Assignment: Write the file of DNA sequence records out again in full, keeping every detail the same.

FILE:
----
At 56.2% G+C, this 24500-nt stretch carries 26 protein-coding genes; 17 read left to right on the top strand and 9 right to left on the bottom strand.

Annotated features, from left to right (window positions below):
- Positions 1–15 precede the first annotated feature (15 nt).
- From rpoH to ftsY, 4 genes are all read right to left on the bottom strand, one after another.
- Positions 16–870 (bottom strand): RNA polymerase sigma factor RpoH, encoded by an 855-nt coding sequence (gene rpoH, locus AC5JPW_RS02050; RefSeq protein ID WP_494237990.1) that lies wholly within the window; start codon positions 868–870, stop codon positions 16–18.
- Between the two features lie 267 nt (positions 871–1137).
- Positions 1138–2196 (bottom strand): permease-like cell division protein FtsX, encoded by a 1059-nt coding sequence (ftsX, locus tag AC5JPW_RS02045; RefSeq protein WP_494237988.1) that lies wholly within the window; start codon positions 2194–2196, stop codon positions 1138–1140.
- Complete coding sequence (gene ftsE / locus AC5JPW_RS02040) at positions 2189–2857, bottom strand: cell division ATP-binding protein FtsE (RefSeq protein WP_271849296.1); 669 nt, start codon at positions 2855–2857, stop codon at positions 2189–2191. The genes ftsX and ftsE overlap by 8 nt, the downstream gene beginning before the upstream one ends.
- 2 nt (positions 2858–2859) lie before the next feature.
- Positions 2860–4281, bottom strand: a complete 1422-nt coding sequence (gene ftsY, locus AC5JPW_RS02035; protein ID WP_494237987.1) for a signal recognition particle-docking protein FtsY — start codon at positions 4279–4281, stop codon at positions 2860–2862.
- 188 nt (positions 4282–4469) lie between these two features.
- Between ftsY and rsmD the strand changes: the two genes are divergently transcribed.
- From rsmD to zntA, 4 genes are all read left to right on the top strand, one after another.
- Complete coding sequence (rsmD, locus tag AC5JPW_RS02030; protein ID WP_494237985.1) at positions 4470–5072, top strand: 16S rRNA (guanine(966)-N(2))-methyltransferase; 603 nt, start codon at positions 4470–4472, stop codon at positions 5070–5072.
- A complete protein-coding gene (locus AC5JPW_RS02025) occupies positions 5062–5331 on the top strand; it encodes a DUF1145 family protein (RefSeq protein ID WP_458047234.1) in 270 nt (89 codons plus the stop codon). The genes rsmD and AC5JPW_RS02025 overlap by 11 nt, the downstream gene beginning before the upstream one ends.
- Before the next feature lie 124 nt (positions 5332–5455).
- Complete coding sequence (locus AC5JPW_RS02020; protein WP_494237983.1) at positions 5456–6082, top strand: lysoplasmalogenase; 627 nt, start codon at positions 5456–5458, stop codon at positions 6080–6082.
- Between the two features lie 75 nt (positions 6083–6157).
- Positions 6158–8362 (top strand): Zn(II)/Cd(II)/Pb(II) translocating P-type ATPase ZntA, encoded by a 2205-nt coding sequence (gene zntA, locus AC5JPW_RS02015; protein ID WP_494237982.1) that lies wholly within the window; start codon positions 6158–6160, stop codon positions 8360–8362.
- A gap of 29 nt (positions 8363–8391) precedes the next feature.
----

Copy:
At 56.2% G+C, this 24500-nt stretch carries 26 protein-coding genes; 17 read left to right on the top strand and 9 right to left on the bottom strand.

Annotated features, from left to right (window positions below):
- Positions 1–15 precede the first annotated feature (15 nt).
- From rpoH to ftsY, 4 genes are all read right to left on the bottom strand, one after another.
- Positions 16–870 (bottom strand): RNA polymerase sigma factor RpoH, encoded by an 855-nt coding sequence (gene rpoH, locus AC5JPW_RS02050; RefSeq protein ID WP_494237990.1) that lies wholly within the window; start codon positions 868–870, stop codon positions 16–18.
- Between the two features lie 267 nt (positions 871–1137).
- Positions 1138–2196 (bottom strand): permease-like cell division protein FtsX, encoded by a 1059-nt coding sequence (ftsX, locus tag AC5JPW_RS02045; RefSeq protein WP_494237988.1) that lies wholly within the window; start codon positions 2194–2196, stop codon positions 1138–1140.
- Complete coding sequence (gene ftsE / locus AC5JPW_RS02040) at positions 2189–2857, bottom strand: cell division ATP-binding protein FtsE (RefSeq protein WP_271849296.1); 669 nt, start codon at positions 2855–2857, stop codon at positions 2189–2191. The genes ftsX and ftsE overlap by 8 nt, the downstream gene beginning before the upstream one ends.
- 2 nt (positions 2858–2859) lie before the next feature.
- Positions 2860–4281, bottom strand: a complete 1422-nt coding sequence (gene ftsY, locus AC5JPW_RS02035; protein ID WP_494237987.1) for a signal recognition particle-docking protein FtsY — start codon at positions 4279–4281, stop codon at positions 2860–2862.
- 188 nt (positions 4282–4469) lie between these two features.
- Between ftsY and rsmD the strand changes: the two genes are divergently transcribed.
- From rsmD to zntA, 4 genes are all read left to right on the top strand, one after another.
- Complete coding sequence (rsmD, locus tag AC5JPW_RS02030; protein ID WP_494237985.1) at positions 4470–5072, top strand: 16S rRNA (guanine(966)-N(2))-methyltransferase; 603 nt, start codon at positions 4470–4472, stop codon at positions 5070–5072.
- A complete protein-coding gene (locus AC5JPW_RS02025) occupies positions 5062–5331 on the top strand; it encodes a DUF1145 family protein (RefSeq protein ID WP_458047234.1) in 270 nt (89 codons plus the stop codon). The genes rsmD and AC5JPW_RS02025 overlap by 11 nt, the downstream gene beginning before the upstream one ends.
- Before the next feature lie 124 nt (positions 5332–5455).
- Complete coding sequence (locus AC5JPW_RS02020; protein WP_494237983.1) at positions 5456–6082, top strand: lysoplasmalogenase; 627 nt, start codon at positions 5456–5458, stop codon at positions 6080–6082.
- Between the two features lie 75 nt (positions 6083–6157).
- Positions 6158–8362 (top strand): Zn(II)/Cd(II)/Pb(II) translocating P-type ATPase ZntA, encoded by a 2205-nt coding sequence (gene zntA, locus AC5JPW_RS02015; protein ID WP_494237982.1) that lies wholly within the window; start codon positions 6158–6160, stop codon positions 8360–8362.
- A gap of 29 nt (positions 8363–8391) precedes the next feature.